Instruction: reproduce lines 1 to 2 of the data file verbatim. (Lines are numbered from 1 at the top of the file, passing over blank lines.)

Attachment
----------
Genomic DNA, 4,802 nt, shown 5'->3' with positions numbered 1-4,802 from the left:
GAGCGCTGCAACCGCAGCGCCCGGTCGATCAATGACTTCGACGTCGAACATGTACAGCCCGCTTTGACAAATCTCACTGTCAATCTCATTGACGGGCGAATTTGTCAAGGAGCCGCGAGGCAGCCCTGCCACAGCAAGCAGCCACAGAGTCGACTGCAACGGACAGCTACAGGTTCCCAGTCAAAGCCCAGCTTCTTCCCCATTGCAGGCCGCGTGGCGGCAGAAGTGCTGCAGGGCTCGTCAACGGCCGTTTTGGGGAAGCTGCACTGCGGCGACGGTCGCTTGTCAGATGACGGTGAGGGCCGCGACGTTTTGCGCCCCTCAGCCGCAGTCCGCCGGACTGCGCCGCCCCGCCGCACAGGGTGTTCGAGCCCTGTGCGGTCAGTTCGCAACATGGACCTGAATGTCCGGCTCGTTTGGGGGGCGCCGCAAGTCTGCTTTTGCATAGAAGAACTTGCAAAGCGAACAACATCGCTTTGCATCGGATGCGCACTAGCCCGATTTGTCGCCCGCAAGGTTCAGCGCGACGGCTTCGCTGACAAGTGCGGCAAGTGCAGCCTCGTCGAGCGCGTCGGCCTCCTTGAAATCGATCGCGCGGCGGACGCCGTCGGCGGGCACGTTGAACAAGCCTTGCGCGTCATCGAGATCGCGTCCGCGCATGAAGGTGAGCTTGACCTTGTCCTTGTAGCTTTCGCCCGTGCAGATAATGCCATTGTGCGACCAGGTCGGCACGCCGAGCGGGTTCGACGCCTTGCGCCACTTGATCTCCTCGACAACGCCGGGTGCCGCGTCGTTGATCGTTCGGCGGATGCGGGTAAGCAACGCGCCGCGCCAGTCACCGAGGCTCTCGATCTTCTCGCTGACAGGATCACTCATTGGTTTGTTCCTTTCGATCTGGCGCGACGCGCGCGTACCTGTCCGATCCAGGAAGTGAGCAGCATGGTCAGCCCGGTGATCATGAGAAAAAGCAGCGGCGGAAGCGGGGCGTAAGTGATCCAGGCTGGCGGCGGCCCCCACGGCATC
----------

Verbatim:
Genomic DNA, 4,802 nt, shown 5'->3' with positions numbered 1-4,802 from the left:
GAGCGCTGCAACCGCAGCGCCCGGTCGATCAATGACTTCGACGTCGAACATGTACAGCCCGCTTTGACAAATCTCACTGTCAATCTCATTGACGGGCGAATTTGTCAAGGAGCCGCGAGGCAGCCCTGCCACAGCAAGCAGCCACAGAGTCGACTGCAACGGACAGCTACAGGTTCCCAGTCAAAGCCCAGCTTCTTCCCCATTGCAGGCCGCGTGGCGGCAGAAGTGCTGCAGGGCTCGTCAACGGCCGTTTTGGGGAAGCTGCACTGCGGCGACGGTCGCTTGTCAGATGACGGTGAGGGCCGCGACGTTTTGCGCCCCTCAGCCGCAGTCCGCCGGACTGCGCCGCCCCGCCGCACAGGGTGTTCGAGCCCTGTGCGGTCAGTTCGCAACATGGACCTGAATGTCCGGCTCGTTTGGGGGGCGCCGCAAGTCTGCTTTTGCATAGAAGAACTTGCAAAGCGAACAACATCGCTTTGCATCGGATGCGCACTAGCCCGATTTGTCGCCCGCAAGGTTCAGCGCGACGGCTTCGCTGACAAGTGCGGCAAGTGCAGCCTCGTCGAGCGCGTCGGCCTCCTTGAAATCGATCGCGCGGCGGACGCCGTCGGCGGGCACGTTGAACAAGCCTTGCGCGTCATCGAGATCGCGTCCGCGCATGAAGGTGAGCTTGACCTTGTCCTTGTAGCTTTCGCCCGTGCAGATAATGCCATTGTGCGACCAGGTCGGCACGCCGAGCGGGTTCGACGCCTTGCGCCACTTGATCTCCTCGACAACGCCGGGTGCCGCGTCGTTGATCGTTCGGCGGATGCGGGTAAGCAACGCGCCGCGCCAGTCACCGAGGCTCTCGATCTTCTCGCTGACAGGATCACTCATTGGTTTGTTCCTTTCGATCTGGCGCGACGCGCGCGTACCTGTCCGATCCAGGAAGTGAGCAGCATGGTCAGCCCGGTGATCATGAGAAAAAGCAGCGGCGGAAGCGGGGCGTAAGTGATCCAGGCTGGCGGCGGCCCCCACGGCATC